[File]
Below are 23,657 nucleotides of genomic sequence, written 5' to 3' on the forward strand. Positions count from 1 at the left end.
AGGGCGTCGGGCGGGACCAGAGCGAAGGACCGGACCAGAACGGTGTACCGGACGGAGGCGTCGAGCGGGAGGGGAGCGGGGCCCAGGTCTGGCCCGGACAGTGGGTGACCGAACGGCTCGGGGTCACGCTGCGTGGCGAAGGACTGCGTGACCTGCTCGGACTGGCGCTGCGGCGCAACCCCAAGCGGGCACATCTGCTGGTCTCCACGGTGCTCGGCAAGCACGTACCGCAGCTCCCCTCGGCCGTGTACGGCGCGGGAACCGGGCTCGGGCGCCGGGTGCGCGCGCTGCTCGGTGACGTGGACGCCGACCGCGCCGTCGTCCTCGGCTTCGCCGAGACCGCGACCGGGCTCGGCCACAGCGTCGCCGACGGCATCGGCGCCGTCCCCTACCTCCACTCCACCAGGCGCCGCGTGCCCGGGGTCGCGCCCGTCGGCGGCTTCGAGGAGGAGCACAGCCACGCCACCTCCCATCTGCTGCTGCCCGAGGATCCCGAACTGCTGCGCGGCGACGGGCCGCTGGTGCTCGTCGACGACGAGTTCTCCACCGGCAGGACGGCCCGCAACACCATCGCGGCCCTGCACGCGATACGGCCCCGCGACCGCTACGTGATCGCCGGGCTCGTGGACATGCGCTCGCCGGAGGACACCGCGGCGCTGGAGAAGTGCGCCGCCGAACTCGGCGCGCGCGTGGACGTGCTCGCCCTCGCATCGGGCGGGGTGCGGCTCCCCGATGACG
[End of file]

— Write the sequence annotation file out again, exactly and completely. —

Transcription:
Below are 23,657 nucleotides of genomic sequence, written 5' to 3' on the forward strand. Positions count from 1 at the left end.
AGGGCGTCGGGCGGGACCAGAGCGAAGGACCGGACCAGAACGGTGTACCGGACGGAGGCGTCGAGCGGGAGGGGAGCGGGGCCCAGGTCTGGCCCGGACAGTGGGTGACCGAACGGCTCGGGGTCACGCTGCGTGGCGAAGGACTGCGTGACCTGCTCGGACTGGCGCTGCGGCGCAACCCCAAGCGGGCACATCTGCTGGTCTCCACGGTGCTCGGCAAGCACGTACCGCAGCTCCCCTCGGCCGTGTACGGCGCGGGAACCGGGCTCGGGCGCCGGGTGCGCGCGCTGCTCGGTGACGTGGACGCCGACCGCGCCGTCGTCCTCGGCTTCGCCGAGACCGCGACCGGGCTCGGCCACAGCGTCGCCGACGGCATCGGCGCCGTCCCCTACCTCCACTCCACCAGGCGCCGCGTGCCCGGGGTCGCGCCCGTCGGCGGCTTCGAGGAGGAGCACAGCCACGCCACCTCCCATCTGCTGCTGCCCGAGGATCCCGAACTGCTGCGCGGCGACGGGCCGCTGGTGCTCGTCGACGACGAGTTCTCCACCGGCAGGACGGCCCGCAACACCATCGCGGCCCTGCACGCGATACGGCCCCGCGACCGCTACGTGATCGCCGGGCTCGTGGACATGCGCTCGCCGGAGGACACCGCGGCGCTGGAGAAGTGCGCCGCCGAACTCGGCGCGCGCGTGGACGTGCTCGCCCTCGCATCGGGCGGGGTGCGGCTCCCCGATGACG